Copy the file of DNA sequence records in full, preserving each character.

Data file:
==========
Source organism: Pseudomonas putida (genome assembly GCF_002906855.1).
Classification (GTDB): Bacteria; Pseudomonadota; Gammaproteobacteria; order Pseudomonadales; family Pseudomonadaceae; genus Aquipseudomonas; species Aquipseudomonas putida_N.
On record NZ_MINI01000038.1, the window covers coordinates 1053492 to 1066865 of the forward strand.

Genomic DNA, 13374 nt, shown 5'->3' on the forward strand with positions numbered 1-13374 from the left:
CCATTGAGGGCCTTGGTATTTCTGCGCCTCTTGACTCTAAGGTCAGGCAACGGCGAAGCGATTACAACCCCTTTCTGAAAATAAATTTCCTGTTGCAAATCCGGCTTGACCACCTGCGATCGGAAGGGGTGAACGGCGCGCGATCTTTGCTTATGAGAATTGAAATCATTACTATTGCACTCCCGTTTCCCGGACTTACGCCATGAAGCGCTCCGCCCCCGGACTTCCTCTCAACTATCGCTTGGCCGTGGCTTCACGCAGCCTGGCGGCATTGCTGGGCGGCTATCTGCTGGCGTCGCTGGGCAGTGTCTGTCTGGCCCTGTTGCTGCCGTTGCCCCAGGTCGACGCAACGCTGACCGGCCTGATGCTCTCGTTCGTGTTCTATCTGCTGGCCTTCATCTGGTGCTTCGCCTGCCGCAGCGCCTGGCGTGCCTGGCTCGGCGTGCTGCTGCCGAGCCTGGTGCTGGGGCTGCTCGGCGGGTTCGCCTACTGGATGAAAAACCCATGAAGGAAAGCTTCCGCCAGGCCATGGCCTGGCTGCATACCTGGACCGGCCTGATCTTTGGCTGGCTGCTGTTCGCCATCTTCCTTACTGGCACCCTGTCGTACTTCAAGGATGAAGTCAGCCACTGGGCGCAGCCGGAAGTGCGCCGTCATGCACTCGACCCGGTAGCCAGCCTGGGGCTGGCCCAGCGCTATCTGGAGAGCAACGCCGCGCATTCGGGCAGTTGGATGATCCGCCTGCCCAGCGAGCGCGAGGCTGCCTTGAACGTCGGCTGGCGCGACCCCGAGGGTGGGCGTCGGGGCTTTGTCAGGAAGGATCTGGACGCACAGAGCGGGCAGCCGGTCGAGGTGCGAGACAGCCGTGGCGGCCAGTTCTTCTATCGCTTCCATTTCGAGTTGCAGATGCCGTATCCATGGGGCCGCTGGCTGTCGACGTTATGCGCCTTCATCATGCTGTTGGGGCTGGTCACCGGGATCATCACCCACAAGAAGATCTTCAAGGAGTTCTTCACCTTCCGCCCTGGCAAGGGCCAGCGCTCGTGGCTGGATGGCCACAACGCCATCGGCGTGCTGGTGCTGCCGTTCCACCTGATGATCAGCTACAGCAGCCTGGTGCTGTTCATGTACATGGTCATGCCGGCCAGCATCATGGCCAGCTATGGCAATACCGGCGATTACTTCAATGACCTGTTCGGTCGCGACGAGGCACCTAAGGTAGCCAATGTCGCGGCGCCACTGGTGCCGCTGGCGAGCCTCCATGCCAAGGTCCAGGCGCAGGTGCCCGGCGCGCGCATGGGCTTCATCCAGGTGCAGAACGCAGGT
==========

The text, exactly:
Source organism: Pseudomonas putida (genome assembly GCF_002906855.1).
Classification (GTDB): Bacteria; Pseudomonadota; Gammaproteobacteria; order Pseudomonadales; family Pseudomonadaceae; genus Aquipseudomonas; species Aquipseudomonas putida_N.
On record NZ_MINI01000038.1, the window covers coordinates 1053492 to 1066865 of the forward strand.

Genomic DNA, 13374 nt, shown 5'->3' on the forward strand with positions numbered 1-13374 from the left:
CCATTGAGGGCCTTGGTATTTCTGCGCCTCTTGACTCTAAGGTCAGGCAACGGCGAAGCGATTACAACCCCTTTCTGAAAATAAATTTCCTGTTGCAAATCCGGCTTGACCACCTGCGATCGGAAGGGGTGAACGGCGCGCGATCTTTGCTTATGAGAATTGAAATCATTACTATTGCACTCCCGTTTCCCGGACTTACGCCATGAAGCGCTCCGCCCCCGGACTTCCTCTCAACTATCGCTTGGCCGTGGCTTCACGCAGCCTGGCGGCATTGCTGGGCGGCTATCTGCTGGCGTCGCTGGGCAGTGTCTGTCTGGCCCTGTTGCTGCCGTTGCCCCAGGTCGACGCAACGCTGACCGGCCTGATGCTCTCGTTCGTGTTCTATCTGCTGGCCTTCATCTGGTGCTTCGCCTGCCGCAGCGCCTGGCGTGCCTGGCTCGGCGTGCTGCTGCCGAGCCTGGTGCTGGGGCTGCTCGGCGGGTTCGCCTACTGGATGAAAAACCCATGAAGGAAAGCTTCCGCCAGGCCATGGCCTGGCTGCATACCTGGACCGGCCTGATCTTTGGCTGGCTGCTGTTCGCCATCTTCCTTACTGGCACCCTGTCGTACTTCAAGGATGAAGTCAGCCACTGGGCGCAGCCGGAAGTGCGCCGTCATGCACTCGACCCGGTAGCCAGCCTGGGGCTGGCCCAGCGCTATCTGGAGAGCAACGCCGCGCATTCGGGCAGTTGGATGATCCGCCTGCCCAGCGAGCGCGAGGCTGCCTTGAACGTCGGCTGGCGCGACCCCGAGGGTGGGCGTCGGGGCTTTGTCAGGAAGGATCTGGACGCACAGAGCGGGCAGCCGGTCGAGGTGCGAGACAGCCGTGGCGGCCAGTTCTTCTATCGCTTCCATTTCGAGTTGCAGATGCCGTATCCATGGGGCCGCTGGCTGTCGACGTTATGCGCCTTCATCATGCTGTTGGGGCTGGTCACCGGGATCATCACCCACAAGAAGATCTTCAAGGAGTTCTTCACCTTCCGCCCTGGCAAGGGCCAGCGCTCGTGGCTGGATGGCCACAACGCCATCGGCGTGCTGGTGCTGCCGTTCCACCTGATGATCAGCTACAGCAGCCTGGTGCTGTTCATGTACATGGTCATGCCGGCCAGCATCATGGCCAGCTATGGCAATACCGGCGATTACTTCAATGACCTGTTCGGTCGCGACGAGGCACCTAAGGTAGCCAATGTCGCGGCGCCACTGGTGCCGCTGGCGAGCCTCCATGCCAAGGTCCAGGCGCAGGTGCCCGGCGCGCGCATGGGCTTCATCCAGGTGCAGAACGCAGGT